Feelings and faith

July 22, 2015
Joy shapes one of Riley’s memories in Inside Out while other animated emotions stand by.

Inside Out shouldn’t have worked as a children’s movie. Its theme—personified emotions on a quest through the human mind—suggests a surreal indie experiment or a Woody Allen movie gone awry. Yet Inside Out is one of the best movies I’ve seen this year.

Through animation, the filmmakers bend the laws of time and space to take the viewer on a tour through the mind of 11-year-old Riley. We visit the brightly colored labyrinth of long-term memory storage, the carefully guarded fortress of the subconscious (accessed along a treacherous cliff leading to permanent forgetfulness), the warehouse of abstract thought, and the surreal enchantment of imagination land. The result is a visual delight and an animated marvel.

While this sounds like a psychology textbook, children and adults love it. My five-year-old was amused when Anger blew his top, and when Fear flung himself around like a wet noodle. I wept openly when Riley felt as if her goofball dad had become an embarrassing stranger who didn’t understand her. The emotions in this movie are more than theories or allegories.

The emotions that drive Riley’s personality—Joy, Sadness, Anger, Disgust, and Fear—interact with events in her life, shaping her perception of these events and her memory of significant moments. If Joy is at the control panel, Riley remembers an event as a happy one. But if Sadness touches the memory, it will be permanently tinged with grief. Powerful emotions trigger core memories, and core memories shape Riley’s personality. When Riley scores a hockey goal, for example, the joy and elation she feels triggers a love for hockey (this becomes “Hockey Island” in the landscape of her mind).

The idea that feelings shape our personalities is consistent with contemporary child development theory and progressive parenting advice. But as I watched Inside Out, I found myself thinking not about the latest parenting books but about Augustine’s assertion that we are what we love and what we hate.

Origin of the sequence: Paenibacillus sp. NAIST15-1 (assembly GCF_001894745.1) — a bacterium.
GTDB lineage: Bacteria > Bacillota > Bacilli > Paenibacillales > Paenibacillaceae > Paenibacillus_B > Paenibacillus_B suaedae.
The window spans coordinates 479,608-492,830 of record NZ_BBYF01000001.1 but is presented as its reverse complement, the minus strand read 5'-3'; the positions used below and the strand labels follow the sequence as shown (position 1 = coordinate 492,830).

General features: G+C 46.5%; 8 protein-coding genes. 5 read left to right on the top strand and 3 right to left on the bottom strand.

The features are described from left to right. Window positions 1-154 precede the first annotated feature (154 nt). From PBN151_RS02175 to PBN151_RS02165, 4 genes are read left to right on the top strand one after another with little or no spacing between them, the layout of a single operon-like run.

In his Confessions, Augustine meditated on how joy, anger, sadness, delight, and disgust shaped his journey to Chris­tian faith and his memories of key events along the way. By the time of his conversion, he had accepted the intellectual truth of Christian claims. But he did not feel converted until he was overcome by both sadness and delight.

We see this elsewhere in Christian tradition. Jonathan Edwards wrote hundreds of sermons defending the necessary place of emotions in religion. In Mari­lynne Robin­son’s Gilead, John Ames returns again and again to a memory of his father offering him a charred biscuit after a church fire; the accompanying emotions connected the memory to his understanding of the Christian Eucharist.

When I think back on my own evangelical upbringing (many parts of which I have left behind), my attachment to the faith was largely formed in the mingling of emotion and memory. In middle school, I persuaded myself to respond kindly to a girl who tried to trick me into sitting in bubblegum. The surge of joy I felt when I overcame my own hurt feelings built something like “Christian Charity Island” in my personality. The night in youth group when I used Ephesians 6 to name a fear of bullying was the birth of “Biblical Imagination Island.” For years, parents, teachers, and youth group leaders had taught me the value of Christian charity and the power of scripture to shape my life. Only in an emotional response to a particular situation did these ideas come alive and form part of my sense of self.

I’d like to think that these core memories extend beyond the angst of early adolescence to deep, rich connections to the faith. As I have grown into a more adult faith, though, and found spiritual sustenance in traditions that do not prize emotion so openly, I wonder how to foster the connection between memory, emotion, and personality in the life of faith.

A movie that features a giant clown crashing through the walls of the subconscious and an imaginary friend powering a magic stardust wagon can’t answer these questions. But Inside Out does invite us to think more fully, and more playfully, about the interplay of emotion, memory, and personality. For people deeply invested in the way the tradition takes root in our lives, it may be an invitation to think more faithfully as well.